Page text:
Jane tells Jack that she loves him, which is good. Jane tells Jack how important he is to her, which is also good. Then Jane tells Jack that he is a dear friend that she wouldn’t want to lose and that she sees him more like a brother after all this time they have been together, which is really bad and kind of retarded. Jack thinks that what she said is depressing, frustrating oh, and retarded. She reaches for his hand and asks, “I mean, you understand, don’t you?” Jack, rather than toss his glass of ice cold water in her face and scream, “wake up, you delusional bitch!” just responds with, “yeah, I understand.” It’s at this point that the darkness sets in.


You see, Jack has not consumed all this time waiting for Jane. That would kind of make him a stalker. He has pursued other relationships. None of them have turned out to be more than casual dating. After years of failed attempts, Jack’s forehead is covered with stickers labeled “a good friend.” That would be fine, except that rather than lose to more positive and caring candidates, he has lost time and time again to loser jerks. This punishing observation has covered his skies with darkness and the rain that follows will water the seed of envy.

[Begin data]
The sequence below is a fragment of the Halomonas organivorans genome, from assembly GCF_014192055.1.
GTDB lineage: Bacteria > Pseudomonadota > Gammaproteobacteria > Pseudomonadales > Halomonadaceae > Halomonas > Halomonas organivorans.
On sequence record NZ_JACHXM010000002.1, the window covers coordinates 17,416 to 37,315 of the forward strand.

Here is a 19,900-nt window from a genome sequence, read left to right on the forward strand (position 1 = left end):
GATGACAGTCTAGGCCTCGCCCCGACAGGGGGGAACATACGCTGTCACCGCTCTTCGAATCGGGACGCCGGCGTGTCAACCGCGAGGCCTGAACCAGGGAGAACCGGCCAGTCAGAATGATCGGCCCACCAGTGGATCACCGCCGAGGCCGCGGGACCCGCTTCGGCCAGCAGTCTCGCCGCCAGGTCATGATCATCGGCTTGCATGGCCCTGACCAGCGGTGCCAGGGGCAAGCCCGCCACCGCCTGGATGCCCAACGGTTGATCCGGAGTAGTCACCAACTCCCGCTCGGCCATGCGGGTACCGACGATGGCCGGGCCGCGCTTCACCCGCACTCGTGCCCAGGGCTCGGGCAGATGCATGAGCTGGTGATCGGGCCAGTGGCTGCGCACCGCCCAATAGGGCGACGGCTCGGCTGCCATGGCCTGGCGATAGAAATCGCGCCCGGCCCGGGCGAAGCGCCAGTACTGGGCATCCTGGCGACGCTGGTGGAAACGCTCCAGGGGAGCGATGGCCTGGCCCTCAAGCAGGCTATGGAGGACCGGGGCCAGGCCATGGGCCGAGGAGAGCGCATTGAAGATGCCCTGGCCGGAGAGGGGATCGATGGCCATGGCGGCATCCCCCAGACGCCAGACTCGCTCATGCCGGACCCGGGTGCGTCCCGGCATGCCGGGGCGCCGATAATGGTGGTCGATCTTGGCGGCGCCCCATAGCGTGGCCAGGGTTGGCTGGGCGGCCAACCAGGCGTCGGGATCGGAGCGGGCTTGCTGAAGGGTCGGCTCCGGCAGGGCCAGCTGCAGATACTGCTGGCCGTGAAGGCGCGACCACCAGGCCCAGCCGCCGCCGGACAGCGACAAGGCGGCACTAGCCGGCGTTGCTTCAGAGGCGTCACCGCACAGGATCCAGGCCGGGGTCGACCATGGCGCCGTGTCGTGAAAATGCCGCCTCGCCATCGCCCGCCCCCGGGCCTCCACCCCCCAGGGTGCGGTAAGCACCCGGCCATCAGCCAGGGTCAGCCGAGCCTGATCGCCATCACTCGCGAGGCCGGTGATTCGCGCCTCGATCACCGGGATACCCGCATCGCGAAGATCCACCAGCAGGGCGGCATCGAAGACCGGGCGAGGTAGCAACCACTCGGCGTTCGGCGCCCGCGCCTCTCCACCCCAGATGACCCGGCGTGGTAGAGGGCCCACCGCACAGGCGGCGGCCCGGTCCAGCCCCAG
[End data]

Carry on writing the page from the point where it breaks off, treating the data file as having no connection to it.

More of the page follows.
“Nice guys are friends of girls and assholes get to ‘be’ with the girls.” This phrase repeats again and again in his restless mind. Jack comes up with an ingenious plan. “Maybe I’ll just pretend to treat girls like crap and see how far that gets me.” The man is so instinctually kind that he has to exert effort to show even the slightest sense of cruelty.  So he compliments less, holds back on conveying interest, communicates less of his feelings and intentions and shows little to no concern for what women say to him. Sure enough, the level of attention he gets from women skyrockets.


Because he isn’t so quick to observe and compliment on noticeable features, women want to know what he thinks about them. They don’t know whether or not he likes them on any level, so they do all the work to find out. He’s now a man of few words with an apparent attractive level of mystery as to what his likes and dislikes are.  In addition, because his eyes and attention get scattered, the women try their best to keep it.  To his own surprise, Jack’s plan is working.